It all began the day I was extracted from my mum. A beautiful potato she was. I was placed in a bag with all the other seeds. We were sold in bulk for a low, low price.
Naturally appealing to Max Fowl. I liked to think it was my winning grin that got him to take us instead of ‘Mrs. Bongrove’s Discount Taters’.
I always thought her seeds were stuck up. I mean, they cost an extra two cents. Oh well.
It seemed I was only in that stuffy box for an hour, me and the other seeds were sharing life stories. Short ones, of course. Max Fowl had kept us in the original box, and simply paid for the whole thing.
Pretty soon we were in the back of his old red painted truck speeding down the highway. The wind was rushing past us, and we had to hold on with our little potato arms. It was a chilly day, the crisp air refreshing after being stuck in that old store. The prairie was stretched out flat and you could see forever. The sun was half up, slowly drying the blanket of dew covering everything.
The truck was sort of old, its paint peeling and wheels clanking. The floor of the truck outside of our box was pretty dented and covered in chips and flecks of paint.
We turned off the ‘busy’ highway (which had about 5 cars in eye-shot), onto a deserted dirt road. Mr. Fowl got out of his seat and folded up the box of seeds.
I was confused until we started moving again. The road was littered with potholes and mud pits, and Max Fowl wasn’t going to let them make him slow down. We could hear the box flumping and bumping all around, and us inside the box had given up on trying to stay still.
The younger seeds were pretending it was a trampoline type thing. I was petrified. It was like frozen animation- I couldn’t stop my head from shaking. I shut my eyes tightly and pretended that all was well. We parked, and got lifted into Max Fowl’s arms. Or so I assumed, it was so dark I couldn’t tell who was outside our little box.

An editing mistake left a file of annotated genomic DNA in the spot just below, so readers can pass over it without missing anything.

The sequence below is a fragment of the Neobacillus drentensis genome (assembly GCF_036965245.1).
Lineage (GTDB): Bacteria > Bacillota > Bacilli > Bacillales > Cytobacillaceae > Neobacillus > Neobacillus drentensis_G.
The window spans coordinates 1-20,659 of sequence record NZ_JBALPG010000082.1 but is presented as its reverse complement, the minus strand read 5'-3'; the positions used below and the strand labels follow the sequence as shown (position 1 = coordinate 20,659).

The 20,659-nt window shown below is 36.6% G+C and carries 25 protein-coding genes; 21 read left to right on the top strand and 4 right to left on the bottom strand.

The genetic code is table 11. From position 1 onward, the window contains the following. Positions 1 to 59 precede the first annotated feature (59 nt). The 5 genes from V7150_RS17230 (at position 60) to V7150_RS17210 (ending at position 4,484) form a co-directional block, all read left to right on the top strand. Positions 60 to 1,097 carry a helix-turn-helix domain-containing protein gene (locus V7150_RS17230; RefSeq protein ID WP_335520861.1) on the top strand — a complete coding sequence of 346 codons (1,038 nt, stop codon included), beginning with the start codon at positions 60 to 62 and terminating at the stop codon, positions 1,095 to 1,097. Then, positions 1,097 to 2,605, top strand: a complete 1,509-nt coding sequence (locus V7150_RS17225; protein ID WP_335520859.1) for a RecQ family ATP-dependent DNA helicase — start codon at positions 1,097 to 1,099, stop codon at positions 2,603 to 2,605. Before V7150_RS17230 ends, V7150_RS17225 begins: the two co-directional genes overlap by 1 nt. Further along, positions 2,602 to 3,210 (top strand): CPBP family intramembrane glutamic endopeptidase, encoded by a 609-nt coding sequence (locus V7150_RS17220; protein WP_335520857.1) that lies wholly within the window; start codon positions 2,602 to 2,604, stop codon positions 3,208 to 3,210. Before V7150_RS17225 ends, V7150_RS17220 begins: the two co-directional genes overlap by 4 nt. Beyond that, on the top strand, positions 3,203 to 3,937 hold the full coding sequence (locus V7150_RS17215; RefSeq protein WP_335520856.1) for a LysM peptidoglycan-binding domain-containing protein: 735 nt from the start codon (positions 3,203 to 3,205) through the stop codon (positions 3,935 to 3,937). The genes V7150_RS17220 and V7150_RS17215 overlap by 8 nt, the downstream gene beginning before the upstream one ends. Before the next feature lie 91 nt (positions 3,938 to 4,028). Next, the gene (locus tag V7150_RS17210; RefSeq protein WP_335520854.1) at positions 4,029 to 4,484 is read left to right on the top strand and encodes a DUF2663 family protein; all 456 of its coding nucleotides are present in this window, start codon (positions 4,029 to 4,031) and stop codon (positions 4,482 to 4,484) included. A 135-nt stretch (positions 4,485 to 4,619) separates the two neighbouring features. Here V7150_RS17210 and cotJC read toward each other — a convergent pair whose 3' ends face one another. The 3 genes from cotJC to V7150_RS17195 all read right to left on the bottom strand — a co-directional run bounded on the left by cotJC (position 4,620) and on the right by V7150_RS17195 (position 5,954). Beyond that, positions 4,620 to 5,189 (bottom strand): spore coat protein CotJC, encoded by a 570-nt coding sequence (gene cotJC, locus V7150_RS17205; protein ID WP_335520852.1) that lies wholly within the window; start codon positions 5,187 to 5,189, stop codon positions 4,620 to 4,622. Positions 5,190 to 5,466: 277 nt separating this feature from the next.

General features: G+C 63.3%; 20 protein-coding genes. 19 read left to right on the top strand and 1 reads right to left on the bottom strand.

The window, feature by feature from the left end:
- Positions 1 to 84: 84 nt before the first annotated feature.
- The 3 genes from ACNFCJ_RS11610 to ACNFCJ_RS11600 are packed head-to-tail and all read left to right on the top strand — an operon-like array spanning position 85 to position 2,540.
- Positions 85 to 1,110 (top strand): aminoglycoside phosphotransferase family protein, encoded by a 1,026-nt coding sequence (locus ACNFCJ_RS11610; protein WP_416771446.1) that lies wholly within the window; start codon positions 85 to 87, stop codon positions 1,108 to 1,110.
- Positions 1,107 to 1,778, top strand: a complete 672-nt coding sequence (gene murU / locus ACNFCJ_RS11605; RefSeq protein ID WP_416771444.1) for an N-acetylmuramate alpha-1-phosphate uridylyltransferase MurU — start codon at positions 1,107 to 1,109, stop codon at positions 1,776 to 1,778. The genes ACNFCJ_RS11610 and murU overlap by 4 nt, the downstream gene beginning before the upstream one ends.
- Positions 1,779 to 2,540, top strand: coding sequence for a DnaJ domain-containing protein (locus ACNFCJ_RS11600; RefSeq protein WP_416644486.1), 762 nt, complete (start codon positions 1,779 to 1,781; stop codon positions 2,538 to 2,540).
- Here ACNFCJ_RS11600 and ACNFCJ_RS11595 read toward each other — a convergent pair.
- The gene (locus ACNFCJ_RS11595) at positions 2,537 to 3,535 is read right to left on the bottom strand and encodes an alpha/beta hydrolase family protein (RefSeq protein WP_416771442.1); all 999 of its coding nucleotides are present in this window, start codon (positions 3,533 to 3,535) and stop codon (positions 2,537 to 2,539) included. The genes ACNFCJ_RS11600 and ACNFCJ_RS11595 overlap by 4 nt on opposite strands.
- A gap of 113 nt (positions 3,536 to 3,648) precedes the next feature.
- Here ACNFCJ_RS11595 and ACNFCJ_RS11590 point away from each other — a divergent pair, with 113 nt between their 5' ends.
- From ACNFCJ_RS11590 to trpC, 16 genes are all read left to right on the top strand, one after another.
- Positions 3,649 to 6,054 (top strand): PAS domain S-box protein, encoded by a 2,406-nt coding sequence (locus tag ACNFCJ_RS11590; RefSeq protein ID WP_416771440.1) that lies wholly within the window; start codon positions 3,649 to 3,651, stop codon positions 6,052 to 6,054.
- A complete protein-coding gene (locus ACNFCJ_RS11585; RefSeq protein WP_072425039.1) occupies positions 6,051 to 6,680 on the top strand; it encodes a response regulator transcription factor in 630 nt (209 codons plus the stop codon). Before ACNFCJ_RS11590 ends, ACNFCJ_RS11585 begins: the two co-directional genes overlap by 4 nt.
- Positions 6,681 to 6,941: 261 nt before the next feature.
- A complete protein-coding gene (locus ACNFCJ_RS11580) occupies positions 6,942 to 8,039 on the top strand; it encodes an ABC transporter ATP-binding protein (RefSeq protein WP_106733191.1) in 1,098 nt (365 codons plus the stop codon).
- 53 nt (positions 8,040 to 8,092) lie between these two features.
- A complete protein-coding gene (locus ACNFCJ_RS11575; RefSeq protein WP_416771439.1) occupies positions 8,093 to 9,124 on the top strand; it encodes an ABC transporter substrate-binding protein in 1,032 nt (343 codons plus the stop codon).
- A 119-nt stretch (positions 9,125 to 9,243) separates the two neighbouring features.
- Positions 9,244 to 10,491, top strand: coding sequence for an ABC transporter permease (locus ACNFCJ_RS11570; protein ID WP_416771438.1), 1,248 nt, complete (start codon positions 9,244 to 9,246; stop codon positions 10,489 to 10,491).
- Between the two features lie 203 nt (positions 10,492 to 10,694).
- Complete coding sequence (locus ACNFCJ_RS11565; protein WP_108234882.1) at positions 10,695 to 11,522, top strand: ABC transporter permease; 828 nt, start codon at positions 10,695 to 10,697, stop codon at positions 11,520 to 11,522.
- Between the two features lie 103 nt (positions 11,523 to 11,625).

We were set down outside, the lid of our box popping off. Mr. Fowl gazed at us, and made as if to close it again, but shrugged it off and walked away.
We were on a chair on a deck, slowly swinging in the strong prairie wind. I was shivering a little bit.
I woke up inside a gloved fist with a few other seeds. I got wedged into an uncomfortably muddy hole, and covered back. Stupid claustrophobia. It was nice and toasty, snug in there.
My days were only important because of the two waterings.
But finally I got sucked out of this monotonous, dark, frankly depressing part of my life by Max Fowl’s gloved muddy hand. I looked myself up and down. Now instead of being a little black seed, I was large and brown. Quite charming.
“Ah, quite the potato,” Mr. Fowl said, placing me in a separate bucket from the other potatoes.
“Jim is that you?” A familiar voice asked.
“Who’s asking?” I replied, a puzzled expression dawning my potato face.
“It’s me! Gerty!”
“Oh! Gerty! You’re a special potato too? Always knew you would be,”
“Oh yeah- I’m awesome.” Gerty said as if to start saying something else in a joking manner, but she stopped there.
There was around 7 of us, but the other ones were engulfed in a competitive game of potatoball. It was a childish game, I always thought; it involves rolling your friends and then avoiding them.
Pretty stupid, right?
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